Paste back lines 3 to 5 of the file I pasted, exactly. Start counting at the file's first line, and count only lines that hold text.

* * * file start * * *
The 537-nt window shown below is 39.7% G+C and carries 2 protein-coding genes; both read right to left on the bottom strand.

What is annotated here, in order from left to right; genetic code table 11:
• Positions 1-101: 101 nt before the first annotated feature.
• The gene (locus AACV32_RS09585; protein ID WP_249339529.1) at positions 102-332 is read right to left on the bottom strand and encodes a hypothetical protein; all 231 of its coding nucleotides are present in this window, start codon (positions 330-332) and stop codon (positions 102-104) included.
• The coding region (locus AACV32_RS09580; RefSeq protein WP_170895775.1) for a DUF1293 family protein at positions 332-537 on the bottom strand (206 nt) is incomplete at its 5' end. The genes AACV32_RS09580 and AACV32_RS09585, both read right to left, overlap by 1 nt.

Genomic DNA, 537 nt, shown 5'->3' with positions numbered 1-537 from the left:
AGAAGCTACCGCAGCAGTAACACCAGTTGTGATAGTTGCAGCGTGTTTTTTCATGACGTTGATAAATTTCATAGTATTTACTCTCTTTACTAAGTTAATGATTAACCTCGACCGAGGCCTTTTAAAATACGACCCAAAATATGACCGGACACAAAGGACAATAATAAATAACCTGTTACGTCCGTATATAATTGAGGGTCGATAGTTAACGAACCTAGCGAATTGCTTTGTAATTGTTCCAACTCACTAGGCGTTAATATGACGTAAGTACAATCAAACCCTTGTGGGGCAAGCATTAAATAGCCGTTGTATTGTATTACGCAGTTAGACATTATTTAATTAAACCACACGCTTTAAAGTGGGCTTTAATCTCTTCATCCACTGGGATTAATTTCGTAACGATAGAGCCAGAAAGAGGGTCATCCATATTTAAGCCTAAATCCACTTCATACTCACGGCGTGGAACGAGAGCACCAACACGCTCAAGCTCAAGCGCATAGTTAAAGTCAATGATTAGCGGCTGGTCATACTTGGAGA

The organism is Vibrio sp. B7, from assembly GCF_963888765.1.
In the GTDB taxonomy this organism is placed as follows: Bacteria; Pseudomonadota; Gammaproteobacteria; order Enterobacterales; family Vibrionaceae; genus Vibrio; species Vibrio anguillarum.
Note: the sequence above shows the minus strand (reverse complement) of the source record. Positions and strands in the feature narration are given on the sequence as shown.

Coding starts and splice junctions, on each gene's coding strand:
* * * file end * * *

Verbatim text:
• Positions 1-101: 101 nt before the first annotated feature.
• The gene (locus AACV32_RS09585; protein ID WP_249339529.1) at positions 102-332 is read right to left on the bottom strand and encodes a hypothetical protein; all 231 of its coding nucleotides are present in this window, start codon (positions 330-332) and stop codon (positions 102-104) included.
• The coding region (locus AACV32_RS09580; RefSeq protein WP_170895775.1) for a DUF1293 family protein at positions 332-537 on the bottom strand (206 nt) is incomplete at its 5' end. The genes AACV32_RS09580 and AACV32_RS09585, both read right to left, overlap by 1 nt.